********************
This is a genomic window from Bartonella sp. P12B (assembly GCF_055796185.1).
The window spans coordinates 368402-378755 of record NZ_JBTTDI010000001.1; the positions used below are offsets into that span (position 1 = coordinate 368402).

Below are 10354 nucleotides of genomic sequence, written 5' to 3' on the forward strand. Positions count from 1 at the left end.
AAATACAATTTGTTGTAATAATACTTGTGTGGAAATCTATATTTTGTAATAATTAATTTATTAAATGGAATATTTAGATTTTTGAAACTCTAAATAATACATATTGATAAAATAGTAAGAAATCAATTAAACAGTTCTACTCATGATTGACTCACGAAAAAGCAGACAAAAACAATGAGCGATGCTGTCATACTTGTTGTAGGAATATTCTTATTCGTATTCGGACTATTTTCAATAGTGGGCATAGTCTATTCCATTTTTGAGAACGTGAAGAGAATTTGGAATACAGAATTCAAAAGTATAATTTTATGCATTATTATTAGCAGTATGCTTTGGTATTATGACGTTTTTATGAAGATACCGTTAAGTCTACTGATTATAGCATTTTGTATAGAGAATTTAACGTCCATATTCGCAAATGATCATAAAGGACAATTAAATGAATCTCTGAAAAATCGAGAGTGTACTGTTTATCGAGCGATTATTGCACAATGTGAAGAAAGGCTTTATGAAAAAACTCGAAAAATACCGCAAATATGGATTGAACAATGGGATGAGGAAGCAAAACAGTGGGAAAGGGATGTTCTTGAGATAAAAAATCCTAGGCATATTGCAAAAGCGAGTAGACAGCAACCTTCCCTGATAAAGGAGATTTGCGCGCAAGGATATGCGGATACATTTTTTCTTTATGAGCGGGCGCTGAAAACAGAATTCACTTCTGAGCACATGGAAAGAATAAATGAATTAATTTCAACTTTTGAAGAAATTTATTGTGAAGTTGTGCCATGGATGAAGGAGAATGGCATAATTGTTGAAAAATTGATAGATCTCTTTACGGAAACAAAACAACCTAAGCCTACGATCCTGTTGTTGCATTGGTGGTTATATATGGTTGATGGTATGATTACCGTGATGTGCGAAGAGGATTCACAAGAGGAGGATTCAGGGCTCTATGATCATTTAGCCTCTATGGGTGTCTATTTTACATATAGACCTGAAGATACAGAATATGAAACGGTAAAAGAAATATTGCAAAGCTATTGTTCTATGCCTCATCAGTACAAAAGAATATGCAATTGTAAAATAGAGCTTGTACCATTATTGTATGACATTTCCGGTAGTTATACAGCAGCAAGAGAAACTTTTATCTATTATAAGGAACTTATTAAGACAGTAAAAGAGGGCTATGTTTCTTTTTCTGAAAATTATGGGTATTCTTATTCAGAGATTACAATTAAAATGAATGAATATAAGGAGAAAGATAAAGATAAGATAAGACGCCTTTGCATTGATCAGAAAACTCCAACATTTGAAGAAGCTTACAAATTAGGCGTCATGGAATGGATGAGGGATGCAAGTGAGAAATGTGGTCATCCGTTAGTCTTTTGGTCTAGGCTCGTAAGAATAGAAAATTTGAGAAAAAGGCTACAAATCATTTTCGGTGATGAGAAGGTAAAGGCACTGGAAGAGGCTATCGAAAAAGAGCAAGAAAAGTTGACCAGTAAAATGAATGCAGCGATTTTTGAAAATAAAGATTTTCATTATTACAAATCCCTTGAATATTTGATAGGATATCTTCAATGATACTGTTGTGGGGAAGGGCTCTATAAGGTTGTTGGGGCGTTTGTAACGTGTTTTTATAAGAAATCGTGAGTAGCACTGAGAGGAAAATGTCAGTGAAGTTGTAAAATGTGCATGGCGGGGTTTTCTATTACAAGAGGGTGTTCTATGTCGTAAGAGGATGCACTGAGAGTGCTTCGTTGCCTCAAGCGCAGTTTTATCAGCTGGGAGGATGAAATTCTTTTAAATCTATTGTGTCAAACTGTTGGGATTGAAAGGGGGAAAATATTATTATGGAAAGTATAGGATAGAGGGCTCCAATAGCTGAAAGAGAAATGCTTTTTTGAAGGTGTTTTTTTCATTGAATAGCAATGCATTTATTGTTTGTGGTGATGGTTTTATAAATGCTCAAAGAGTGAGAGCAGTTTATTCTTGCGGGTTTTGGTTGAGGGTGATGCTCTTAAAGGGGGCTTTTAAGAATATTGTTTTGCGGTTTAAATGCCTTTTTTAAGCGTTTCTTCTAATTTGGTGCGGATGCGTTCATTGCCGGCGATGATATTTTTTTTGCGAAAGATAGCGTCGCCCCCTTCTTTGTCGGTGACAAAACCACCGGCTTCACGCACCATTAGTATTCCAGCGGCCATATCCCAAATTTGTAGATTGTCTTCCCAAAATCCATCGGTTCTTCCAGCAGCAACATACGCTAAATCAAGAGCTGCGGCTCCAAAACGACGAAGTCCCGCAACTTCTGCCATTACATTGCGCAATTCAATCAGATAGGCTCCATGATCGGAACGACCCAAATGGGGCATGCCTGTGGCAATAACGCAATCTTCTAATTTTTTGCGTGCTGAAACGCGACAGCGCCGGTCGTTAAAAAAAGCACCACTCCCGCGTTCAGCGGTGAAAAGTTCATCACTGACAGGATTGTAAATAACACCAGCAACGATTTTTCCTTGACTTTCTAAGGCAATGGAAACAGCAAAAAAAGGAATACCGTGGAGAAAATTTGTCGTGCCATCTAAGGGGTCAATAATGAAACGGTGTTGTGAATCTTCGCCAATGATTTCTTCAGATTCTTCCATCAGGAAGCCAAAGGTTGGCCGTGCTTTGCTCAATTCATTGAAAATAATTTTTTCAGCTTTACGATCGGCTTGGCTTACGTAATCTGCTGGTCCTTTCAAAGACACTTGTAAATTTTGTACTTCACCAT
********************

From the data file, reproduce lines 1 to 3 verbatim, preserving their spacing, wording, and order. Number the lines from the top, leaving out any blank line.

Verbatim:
This is a genomic window from Bartonella sp. P12B (assembly GCF_055796185.1).
The window spans coordinates 368402-378755 of record NZ_JBTTDI010000001.1; the positions used below are offsets into that span (position 1 = coordinate 368402).

Below are 10354 nucleotides of genomic sequence, written 5' to 3' on the forward strand. Positions count from 1 at the left end.